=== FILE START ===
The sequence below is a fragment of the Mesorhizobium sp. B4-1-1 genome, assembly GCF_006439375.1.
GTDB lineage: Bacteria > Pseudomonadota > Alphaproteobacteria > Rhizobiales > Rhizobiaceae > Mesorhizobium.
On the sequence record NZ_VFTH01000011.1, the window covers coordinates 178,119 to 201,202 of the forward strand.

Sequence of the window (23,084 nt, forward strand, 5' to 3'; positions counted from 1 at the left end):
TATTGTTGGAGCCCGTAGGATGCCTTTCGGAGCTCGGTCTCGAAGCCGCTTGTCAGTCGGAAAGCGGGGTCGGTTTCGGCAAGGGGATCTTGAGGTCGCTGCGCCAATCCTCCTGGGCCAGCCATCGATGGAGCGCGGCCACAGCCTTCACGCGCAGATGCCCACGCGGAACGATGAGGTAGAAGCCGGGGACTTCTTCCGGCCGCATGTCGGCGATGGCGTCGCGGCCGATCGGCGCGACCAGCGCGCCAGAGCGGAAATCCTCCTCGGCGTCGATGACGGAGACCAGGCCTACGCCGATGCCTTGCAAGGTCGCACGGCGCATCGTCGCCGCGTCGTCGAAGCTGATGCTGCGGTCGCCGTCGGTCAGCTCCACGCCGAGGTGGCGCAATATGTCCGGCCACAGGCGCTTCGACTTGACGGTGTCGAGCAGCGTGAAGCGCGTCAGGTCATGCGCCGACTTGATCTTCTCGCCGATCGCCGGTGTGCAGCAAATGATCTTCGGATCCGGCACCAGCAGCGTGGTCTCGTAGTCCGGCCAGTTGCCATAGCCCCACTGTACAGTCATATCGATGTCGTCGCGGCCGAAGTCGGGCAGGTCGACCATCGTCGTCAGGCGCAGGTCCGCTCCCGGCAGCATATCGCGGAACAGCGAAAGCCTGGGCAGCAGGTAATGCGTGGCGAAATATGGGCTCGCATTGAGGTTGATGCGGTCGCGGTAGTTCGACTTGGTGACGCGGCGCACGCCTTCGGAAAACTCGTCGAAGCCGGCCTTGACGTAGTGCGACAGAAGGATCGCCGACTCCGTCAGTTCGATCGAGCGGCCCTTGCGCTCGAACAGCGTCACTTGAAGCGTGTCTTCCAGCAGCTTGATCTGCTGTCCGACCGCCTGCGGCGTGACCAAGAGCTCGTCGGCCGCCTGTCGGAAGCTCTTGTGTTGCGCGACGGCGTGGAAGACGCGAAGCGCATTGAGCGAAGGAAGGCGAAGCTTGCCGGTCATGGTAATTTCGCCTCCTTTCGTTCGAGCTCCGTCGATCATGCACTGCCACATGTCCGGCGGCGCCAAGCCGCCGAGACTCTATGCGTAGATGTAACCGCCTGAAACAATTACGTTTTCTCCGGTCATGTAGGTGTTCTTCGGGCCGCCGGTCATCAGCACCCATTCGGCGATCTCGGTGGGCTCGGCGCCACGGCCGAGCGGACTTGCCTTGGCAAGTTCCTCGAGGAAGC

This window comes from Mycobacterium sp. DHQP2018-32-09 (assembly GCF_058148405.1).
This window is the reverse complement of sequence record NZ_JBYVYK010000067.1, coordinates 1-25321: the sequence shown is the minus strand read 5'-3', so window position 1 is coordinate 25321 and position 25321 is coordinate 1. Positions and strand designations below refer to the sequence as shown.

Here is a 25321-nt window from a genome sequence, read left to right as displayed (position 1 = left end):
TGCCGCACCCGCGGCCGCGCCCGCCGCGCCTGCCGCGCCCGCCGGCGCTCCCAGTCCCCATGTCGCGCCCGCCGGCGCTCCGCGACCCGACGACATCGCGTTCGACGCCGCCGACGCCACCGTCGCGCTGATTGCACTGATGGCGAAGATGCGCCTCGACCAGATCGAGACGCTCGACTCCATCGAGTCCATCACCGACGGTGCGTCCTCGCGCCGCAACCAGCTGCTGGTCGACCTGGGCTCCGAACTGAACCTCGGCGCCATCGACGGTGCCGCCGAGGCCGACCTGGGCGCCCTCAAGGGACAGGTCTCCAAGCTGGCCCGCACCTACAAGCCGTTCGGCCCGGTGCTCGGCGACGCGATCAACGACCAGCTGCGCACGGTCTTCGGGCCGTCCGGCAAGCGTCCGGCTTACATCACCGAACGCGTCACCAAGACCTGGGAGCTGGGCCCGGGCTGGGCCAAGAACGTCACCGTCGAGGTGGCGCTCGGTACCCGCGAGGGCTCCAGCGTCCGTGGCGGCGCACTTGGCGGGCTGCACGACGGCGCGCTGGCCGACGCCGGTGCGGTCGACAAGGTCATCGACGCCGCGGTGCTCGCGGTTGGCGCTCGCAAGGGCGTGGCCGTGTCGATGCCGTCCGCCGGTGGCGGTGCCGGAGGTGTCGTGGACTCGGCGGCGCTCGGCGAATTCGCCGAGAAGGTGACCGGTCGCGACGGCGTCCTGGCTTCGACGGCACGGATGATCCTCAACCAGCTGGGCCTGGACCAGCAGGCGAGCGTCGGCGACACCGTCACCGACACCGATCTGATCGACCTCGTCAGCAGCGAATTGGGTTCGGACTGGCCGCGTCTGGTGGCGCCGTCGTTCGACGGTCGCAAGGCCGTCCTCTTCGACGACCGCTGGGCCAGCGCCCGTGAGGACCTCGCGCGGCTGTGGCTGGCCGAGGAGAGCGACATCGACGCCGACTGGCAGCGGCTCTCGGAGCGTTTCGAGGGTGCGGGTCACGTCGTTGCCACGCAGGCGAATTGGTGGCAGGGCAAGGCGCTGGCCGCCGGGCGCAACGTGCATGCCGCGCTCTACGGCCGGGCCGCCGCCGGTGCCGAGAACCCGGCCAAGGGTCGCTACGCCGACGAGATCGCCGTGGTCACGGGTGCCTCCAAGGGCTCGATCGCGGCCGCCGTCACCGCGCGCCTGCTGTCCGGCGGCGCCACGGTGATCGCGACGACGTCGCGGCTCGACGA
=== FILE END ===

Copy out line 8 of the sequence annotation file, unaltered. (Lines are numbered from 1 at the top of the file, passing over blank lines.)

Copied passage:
Here is a 25321-nt window from a genome sequence, read left to right as displayed (position 1 = left end):